I don’t think either of these professions makes sense anymore. Since both are highly skilled, educated, and respected occupations, likely to be merged, that would mean significantly lowering wages for lawyers and raising the pay for software engineers at first.
Still, over time, this could create something similar to a middle-class worker where everyone has a decent living.
Do lawyers get paid more than engineers?
Is becoming a software engineer comparable to becoming a lawyer? It depends on the city and areas and what kind of lawyer you plan to be. If you’re looking to make $100k+, become a lawyer, most people won’t ever hit that mark.
If you’d rather make $120k+, become a software engineer, you’ll likely make more money doing something else, such as getting married or buying a house. Either way, good luck!
Does a software engineer earn more than a doctor?
Software engineers are earning more than doctors. A typical software engineer will earn around $150k per year, while a doctor will only make $80k. It means that a software engineer will easily outlearn a doctor even after accounting for taxes, insurance, and other benefits. You can use Glassdoor to find your local market value.
Which is harder, law or CS?
This question lies on a false premise. Software engineering requires many math skills, whereas law involves much less. Also, software engineering is extremely broad—many different software engineers, including web developers, mobile app developers, database administrators, and more.
Lawyers usually specialize in one type of practice which helps them focus on a specific set of skills.
How do I decide between being a software engineer or a lawyer?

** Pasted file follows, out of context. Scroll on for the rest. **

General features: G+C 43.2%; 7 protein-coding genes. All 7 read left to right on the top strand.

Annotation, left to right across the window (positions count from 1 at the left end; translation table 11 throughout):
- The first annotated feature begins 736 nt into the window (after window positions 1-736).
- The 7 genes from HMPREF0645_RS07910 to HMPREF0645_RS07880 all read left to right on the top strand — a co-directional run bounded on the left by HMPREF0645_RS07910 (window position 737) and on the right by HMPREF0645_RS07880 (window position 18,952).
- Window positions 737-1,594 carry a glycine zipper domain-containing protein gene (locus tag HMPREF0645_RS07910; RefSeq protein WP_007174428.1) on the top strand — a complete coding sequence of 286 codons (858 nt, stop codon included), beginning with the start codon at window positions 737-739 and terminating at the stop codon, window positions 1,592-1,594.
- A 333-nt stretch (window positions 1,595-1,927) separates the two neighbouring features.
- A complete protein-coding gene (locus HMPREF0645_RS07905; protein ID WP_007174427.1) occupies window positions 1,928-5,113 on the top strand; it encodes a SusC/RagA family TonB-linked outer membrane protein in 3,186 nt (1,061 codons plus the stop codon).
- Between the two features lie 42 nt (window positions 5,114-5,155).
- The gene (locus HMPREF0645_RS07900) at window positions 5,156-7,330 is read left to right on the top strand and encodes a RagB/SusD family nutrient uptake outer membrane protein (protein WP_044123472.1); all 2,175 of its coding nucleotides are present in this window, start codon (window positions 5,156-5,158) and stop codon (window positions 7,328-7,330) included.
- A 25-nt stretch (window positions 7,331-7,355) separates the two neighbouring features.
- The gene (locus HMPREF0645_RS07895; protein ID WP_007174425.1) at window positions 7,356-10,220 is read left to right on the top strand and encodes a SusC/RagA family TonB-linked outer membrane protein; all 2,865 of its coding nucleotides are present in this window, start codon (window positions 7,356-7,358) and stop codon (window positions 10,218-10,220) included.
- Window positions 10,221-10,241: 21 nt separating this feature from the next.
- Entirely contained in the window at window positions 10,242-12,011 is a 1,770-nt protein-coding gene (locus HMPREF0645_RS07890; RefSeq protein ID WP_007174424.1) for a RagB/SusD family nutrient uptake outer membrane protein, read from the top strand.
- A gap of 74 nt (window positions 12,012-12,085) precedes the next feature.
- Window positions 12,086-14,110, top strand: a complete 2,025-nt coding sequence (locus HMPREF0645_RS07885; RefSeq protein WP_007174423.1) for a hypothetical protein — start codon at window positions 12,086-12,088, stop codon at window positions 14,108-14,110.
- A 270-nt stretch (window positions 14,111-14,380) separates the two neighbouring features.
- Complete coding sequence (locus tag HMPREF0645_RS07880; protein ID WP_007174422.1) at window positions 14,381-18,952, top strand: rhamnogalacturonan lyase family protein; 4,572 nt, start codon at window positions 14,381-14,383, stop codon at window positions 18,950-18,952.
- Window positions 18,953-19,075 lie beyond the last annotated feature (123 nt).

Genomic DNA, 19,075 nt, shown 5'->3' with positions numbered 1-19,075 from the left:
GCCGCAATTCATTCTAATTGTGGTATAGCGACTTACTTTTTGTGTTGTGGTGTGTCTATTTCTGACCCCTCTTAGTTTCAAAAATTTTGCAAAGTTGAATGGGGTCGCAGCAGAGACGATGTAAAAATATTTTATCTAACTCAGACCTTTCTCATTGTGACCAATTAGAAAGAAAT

It would help if you didn’t choose between the two because there isn’t a choice. Both require a college degree, and most employers prefer someone with experience over someone who just graduated. The best thing is to learn as much about each field as possible and see which one interests you the most.
Which one is a better lawyer or engineer?
Lawyers and software engineers are very different professions. While it’s true that both require a college degree, it’s not always easy to tell which career path you want to pursue. For example, a lawyer may work in a large firm and spend most of her time writing briefs and arguing cases before judges.
On the contrary, a software engineer may work in a small startup and develop new products from scratch. In addition, lawyers tend to specialize in certain areas of law, whereas software engineers often work across multiple disciplines.
While it’s easy to look at the above numbers and think that software engineers aren’t getting paid enough, that isn’t true compared to similar fields. Compared to a typical doctor, lawyer, and accountant, the average software developer makes about 10x less.
But, if you add in the cost of living and the risk involved in starting a company, it’s not surprising that more entrepreneurs choose to enter the legal profession rather than software development.
I’m a driven and accomplished law graduate and post-graduate, passionate about sharing my legal expertise via my blog. I hold a Bachelor’s degree in Law from the University of London (UK) and a Master’s in Law from the University of Derby (UK). Both gave me the foundational knowledge and skills to excel in my chosen career path.
Throughout my academic journey, I have gained extensive knowledge in various fields of Law, including Corporate and Business Law in the USA, Criminal Law, International Law, US Copyright law, and most importantly, American Constitutional law.